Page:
AYURVEDA, the medical branch of yoga, is the world's oldest comprehensive healing system. It offers profound diet, herb, and lifestyle recommendations based on your individual constitution or doshic-type. - Meredith Corvette Carter, of Vata Pitta Kapha

How does Ayurveda work?

Ayurveda is based on the principles of three doshas. Doshas are the energies that make up every individual, which perform different physiological functions in the body: The three doshas—Vata, Pitta, and Kapha—are derived from the five elements. Also known as mind-body types, the doshas express unique blends of physical, emotional, and mental characteristics. In Ayurveda, health is defined as the dynamic state of balance between mind, body, and environment.


The 3 Dosha types:

1. Vata Dosha -- Air + Ether

2. Pitta Dosha --  Fire + Water

3. Kapha Dosha -- Water + Earth


Each person has all three Doshas, but usually one or two dominate. Various Dosha proportions determine one's physiological and personality traits, as well as general likes and dislikes. To fiund out your dosha, you can complete this quiz.


I know my Dosha type, now what?

At the heart of the Ayurvedic approach to wellness is the idea that like increases like and that opposites balance. So whether we are attempting to mitigate the effects of certain innate vulnerabilities, or trying to correct an active imbalance, we can apply the energy of opposites in order to steer our bodies in the right direction. The twenty qualities mentioned above provide the most straight-forward illustration of how the concept works, and their grouping into ten pairs of opposites makes for a fairly intuitive grasp of how this wisdom can be applied in practical terms.


Maintain regular habits, try to eat and sleep at the same time every night. Get enough rest and choose foods that are warm, cooked, nourishing, and easy to digest. Sweet berries, fruits, small beans, rice, and all nuts and dairy products are good choices for Vata types. Exercise intensity should be moderate. A more meditative yoga, Tai chi, walking, and swimming are all good options for Vata's. To return to a state of balance it can be good to avoid strenuous and frantic activities.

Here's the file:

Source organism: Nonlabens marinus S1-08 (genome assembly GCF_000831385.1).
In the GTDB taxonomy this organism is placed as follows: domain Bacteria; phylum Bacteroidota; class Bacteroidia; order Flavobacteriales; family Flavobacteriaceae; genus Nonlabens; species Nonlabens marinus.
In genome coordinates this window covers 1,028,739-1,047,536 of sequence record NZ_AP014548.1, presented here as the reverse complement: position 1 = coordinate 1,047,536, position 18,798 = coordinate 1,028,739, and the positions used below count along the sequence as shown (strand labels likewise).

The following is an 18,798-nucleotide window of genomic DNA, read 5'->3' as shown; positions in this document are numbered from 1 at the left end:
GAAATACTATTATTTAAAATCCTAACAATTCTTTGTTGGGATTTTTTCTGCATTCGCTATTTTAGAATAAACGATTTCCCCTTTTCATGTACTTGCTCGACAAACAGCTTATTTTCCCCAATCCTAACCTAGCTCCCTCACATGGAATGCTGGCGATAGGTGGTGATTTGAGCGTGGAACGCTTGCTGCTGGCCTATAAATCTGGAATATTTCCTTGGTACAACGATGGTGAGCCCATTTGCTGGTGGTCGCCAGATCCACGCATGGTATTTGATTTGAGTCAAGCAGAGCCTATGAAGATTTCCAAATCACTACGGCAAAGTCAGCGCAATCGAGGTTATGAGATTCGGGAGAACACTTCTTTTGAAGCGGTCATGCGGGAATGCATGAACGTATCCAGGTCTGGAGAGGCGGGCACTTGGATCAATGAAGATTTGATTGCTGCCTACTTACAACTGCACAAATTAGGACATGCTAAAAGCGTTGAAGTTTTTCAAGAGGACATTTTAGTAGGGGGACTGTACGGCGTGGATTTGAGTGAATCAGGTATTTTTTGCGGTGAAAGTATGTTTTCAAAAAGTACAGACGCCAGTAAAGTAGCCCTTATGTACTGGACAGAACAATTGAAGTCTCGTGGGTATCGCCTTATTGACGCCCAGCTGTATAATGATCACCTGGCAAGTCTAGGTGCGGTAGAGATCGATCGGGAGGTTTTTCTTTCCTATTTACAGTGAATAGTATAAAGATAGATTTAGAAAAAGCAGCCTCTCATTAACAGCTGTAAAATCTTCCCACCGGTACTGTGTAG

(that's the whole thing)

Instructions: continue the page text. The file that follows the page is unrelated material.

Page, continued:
It's important for Pittas to keep cool by avoiding overexposure to direct sunlight and fried and spicy foods. Try and steer clear of alcohol and tobacco, overworking, and overheating. When aggravated, Pitta's can be highly susceptible to feeling negative emotions like hostility, hatred, intolerance, and jealousy. Choose fresh vegetables and fruits that are watery and sweet, especially cherries, mangoes, cucumbers, water melon, and avocado. Have lots of salads with dark greens such as arugula, dandelions, and kale. Avoid conflicts. Cultivate the virtues of honesty, morality, kindness, generosity, and self-control.



It's important to be active on a daily basis as Kapha types are prone to sluggishness, depression, and being overweight. Getting out of the house and actively seeking new experiences is also recommended. Be receptive to useful change, be intentional in implementing life-enhancing actions. Choose foods that are light, warm, and spicy. Tea with dried ginger and lemon is a great pick-me-up for Kaphas. Avoid heavy oily and processed sugars, which are detrimental to Kaphas. Use lots of spices such as black pepper, ginger, cumin, chili and lots of bitter dark greens.


If you're interested in learning more about Ayurveda, we suggest you look no further than VATA PITTA KAPHA.
Meredith Corvette Carter is a wealth of knowledge & will be sharing more on Self Practice soon. 


Body, KitchenLauren Trend